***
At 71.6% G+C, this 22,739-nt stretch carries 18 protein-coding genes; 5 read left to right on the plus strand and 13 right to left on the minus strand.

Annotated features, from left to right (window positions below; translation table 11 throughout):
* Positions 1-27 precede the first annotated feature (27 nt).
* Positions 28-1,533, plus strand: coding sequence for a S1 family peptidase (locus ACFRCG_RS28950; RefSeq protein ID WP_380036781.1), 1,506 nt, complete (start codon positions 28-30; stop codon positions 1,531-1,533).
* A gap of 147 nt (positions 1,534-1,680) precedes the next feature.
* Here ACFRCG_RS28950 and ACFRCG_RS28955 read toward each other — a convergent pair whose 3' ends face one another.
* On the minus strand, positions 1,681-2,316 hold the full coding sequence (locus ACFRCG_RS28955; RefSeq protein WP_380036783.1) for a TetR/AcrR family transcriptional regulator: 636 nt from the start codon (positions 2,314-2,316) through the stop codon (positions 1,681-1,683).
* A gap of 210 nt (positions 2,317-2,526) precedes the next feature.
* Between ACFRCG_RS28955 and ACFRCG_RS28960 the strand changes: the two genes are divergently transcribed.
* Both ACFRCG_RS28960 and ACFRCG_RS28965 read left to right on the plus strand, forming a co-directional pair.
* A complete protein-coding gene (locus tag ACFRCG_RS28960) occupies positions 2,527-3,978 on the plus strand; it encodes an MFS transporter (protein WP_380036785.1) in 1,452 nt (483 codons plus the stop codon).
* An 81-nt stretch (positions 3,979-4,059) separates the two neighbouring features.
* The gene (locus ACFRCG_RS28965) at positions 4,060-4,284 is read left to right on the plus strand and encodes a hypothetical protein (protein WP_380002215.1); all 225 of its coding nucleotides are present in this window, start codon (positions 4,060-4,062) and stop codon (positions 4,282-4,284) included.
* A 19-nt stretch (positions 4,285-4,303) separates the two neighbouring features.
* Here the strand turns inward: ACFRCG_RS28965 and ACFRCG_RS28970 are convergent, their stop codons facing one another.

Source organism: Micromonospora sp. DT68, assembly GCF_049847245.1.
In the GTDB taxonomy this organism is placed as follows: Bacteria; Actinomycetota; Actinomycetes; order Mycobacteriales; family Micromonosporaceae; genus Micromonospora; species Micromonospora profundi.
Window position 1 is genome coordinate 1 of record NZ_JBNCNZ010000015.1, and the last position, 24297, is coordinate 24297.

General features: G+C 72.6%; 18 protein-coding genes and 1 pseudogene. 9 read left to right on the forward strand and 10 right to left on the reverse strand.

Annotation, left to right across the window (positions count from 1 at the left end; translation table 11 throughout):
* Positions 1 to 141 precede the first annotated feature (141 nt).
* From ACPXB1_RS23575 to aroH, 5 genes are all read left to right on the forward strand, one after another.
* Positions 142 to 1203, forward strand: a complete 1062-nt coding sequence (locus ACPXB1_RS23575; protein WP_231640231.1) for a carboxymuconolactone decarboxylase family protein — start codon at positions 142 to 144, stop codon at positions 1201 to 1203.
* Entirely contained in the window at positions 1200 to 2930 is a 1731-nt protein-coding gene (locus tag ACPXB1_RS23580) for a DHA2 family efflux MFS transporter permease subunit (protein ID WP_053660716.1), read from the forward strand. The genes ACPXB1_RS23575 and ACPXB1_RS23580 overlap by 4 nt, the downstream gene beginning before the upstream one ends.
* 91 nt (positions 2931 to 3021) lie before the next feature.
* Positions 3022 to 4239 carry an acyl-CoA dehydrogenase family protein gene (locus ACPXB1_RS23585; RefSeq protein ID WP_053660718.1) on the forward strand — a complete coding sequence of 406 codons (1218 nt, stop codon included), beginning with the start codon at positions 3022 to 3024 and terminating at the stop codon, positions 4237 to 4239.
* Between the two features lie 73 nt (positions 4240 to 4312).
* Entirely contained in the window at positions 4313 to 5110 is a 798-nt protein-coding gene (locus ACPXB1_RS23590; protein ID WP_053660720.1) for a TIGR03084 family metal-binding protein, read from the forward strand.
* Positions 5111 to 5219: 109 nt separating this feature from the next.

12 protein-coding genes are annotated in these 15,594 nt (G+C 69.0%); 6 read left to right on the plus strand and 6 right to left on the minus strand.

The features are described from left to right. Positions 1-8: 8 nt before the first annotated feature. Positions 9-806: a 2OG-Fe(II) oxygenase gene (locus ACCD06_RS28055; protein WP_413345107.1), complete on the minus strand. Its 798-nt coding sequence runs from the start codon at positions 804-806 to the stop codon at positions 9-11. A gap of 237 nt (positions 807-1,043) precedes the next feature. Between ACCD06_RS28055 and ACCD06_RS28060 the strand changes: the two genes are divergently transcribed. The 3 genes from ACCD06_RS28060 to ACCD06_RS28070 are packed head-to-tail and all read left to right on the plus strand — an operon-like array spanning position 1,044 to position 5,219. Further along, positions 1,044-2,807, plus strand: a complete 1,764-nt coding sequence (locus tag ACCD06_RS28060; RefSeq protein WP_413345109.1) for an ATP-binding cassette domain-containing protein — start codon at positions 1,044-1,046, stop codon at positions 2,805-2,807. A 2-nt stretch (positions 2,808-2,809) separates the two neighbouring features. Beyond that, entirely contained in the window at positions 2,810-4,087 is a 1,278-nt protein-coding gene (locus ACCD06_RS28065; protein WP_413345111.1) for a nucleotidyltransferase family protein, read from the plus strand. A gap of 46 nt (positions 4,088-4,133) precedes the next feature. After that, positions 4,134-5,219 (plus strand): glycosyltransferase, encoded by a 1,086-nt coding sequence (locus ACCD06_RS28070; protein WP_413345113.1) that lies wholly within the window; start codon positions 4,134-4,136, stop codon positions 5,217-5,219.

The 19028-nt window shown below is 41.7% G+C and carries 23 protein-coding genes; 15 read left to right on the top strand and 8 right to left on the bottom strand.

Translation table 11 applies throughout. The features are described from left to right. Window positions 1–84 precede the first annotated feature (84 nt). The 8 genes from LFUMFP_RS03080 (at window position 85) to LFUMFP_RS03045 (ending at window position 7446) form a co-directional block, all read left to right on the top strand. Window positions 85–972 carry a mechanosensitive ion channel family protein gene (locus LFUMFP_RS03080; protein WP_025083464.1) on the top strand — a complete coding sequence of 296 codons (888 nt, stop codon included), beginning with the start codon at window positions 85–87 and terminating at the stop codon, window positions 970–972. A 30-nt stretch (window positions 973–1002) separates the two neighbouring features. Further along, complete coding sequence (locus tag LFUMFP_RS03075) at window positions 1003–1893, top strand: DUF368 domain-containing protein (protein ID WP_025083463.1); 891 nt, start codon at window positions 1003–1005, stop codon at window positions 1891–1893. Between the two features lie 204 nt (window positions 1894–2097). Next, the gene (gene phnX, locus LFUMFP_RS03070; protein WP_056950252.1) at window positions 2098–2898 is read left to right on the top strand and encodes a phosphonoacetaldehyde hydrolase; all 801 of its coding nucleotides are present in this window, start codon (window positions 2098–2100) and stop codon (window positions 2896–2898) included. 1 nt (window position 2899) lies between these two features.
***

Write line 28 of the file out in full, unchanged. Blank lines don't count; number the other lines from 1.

* Entirely contained in the window at positions 4313 to 5110 is a 798-nt protein-coding gene (locus ACPXB1_RS23590; protein ID WP_053660720.1) for a TIGR03084 family metal-binding protein, read from the forward strand.